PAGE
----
A proposal to amend the Illinois Constitution to allow a progressive income tax is starting to generate discussion statewide, including locally, as the state's individual rate of 5 percent is set to drop to 3.75 percent next year.
With the state setting revenues of $34.5 billion in the next fiscal year, it is looking at $1.5 billion in less revenue from the sun-setting individual and corporate income tax increase approved by lawmakers during the 2011 lame-duck session. The state could also have a bill backlog of $5.6 billion by the end of June. So there is a priority to find additional dollars in Springfield.
A poll released this week by the Illinois Policy Institute, which bills itself as a nonpartisan research and education organization, shows that nearly 56 percent of Quincy residents opposed a progressive tax. Another 12 percent are uncertain and about 33 percent are in favor of it.
A progressive tax would allow different tax rates based on income level. The more you make, the higher percentage you are going to pay. The Illinois Constitution currently only allows for a flat income tax.
Broken up by party ID, nearly 65 percent of Republican voters oppose a progressive tax, and so do about 53 percent of independents. While 43 percent of Democratic voters supported a progressive tax, 43 percent also opposed it.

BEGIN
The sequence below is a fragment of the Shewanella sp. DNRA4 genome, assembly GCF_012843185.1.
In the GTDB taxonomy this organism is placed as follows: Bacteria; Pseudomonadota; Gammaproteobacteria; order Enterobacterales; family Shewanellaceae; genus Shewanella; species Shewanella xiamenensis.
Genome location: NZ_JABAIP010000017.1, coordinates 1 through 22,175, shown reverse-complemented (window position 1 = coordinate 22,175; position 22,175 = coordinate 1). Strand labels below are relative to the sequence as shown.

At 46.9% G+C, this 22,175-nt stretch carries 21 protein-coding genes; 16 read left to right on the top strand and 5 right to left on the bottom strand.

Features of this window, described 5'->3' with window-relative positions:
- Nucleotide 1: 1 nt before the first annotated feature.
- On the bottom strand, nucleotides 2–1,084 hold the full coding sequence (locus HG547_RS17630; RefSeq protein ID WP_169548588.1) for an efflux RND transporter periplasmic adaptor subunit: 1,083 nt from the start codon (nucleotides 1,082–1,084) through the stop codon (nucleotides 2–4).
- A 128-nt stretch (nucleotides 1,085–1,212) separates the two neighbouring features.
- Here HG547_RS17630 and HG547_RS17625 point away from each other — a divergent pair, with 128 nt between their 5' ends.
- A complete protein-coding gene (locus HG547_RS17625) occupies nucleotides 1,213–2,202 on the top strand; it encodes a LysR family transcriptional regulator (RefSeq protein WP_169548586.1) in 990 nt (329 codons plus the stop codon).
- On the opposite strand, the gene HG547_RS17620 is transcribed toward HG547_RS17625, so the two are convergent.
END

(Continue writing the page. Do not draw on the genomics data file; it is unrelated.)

The Feb. 16 poll conducted by We Ask America asked respondents if they would support or oppose a constitutional amendment "to change a graduated rate that requires you to pay a higher percentage as your income increases."
A plan supported by state Rep. Naomi Jakobsson, D-Urbana, would charge Illinois residents varying percentages for how much they earn. For example, all residents would pay 3 percent for the first $18,000 they earn. Income between $18,000, and $36,000 would be taxed at 4 percent, income between $36,000 and $58,000 would be taxed at 5 percent and between $58,000 and $95,000 would be taxed at 6 percent. The highest rate would be 9 percent for income above $500,000.
As an example, Jakobsson said an individual earning $58,000 would pay 4.1 percent -- the first $18,000 would be taxed at 3 percent, the second $18,000 at 4 percent and the final $22,000 at 5 percent. Additionally, a family earning $500,000 would pay 7.2 percent.
Let's not get ahead of ourselves here. There are many steps needed to take before the state changes its tax structure.
Lawmakers first would need to ask for voter approval for the constitutional amendment, which requires a three-fifths majority in both chambers to place it on the ballot. To be adopted, the proposed amendment needs either three-fifths of those voting on the question or a majority of those voting in the election.
While Democrats hold three-fifths majority in both chambers, it would be difficult to line up them all to support placing the question on the ballot, and even if it does go before voters, expect a deluge of special interest groups arguing in support and against the change. If it were to be adopted, lawmakers would have to decide whether to adopt a progressive tax and what the rates would be.
The constitutional amendment currently is waiting a hearing in the House Revenue and Finance Committee, and is sponsored by 38 representatives.
The amendment was introduced last May and has yet to be heard. Lawmakers could avoid seeking a progressive tax and instead seek to make the temporary tax increase permanent.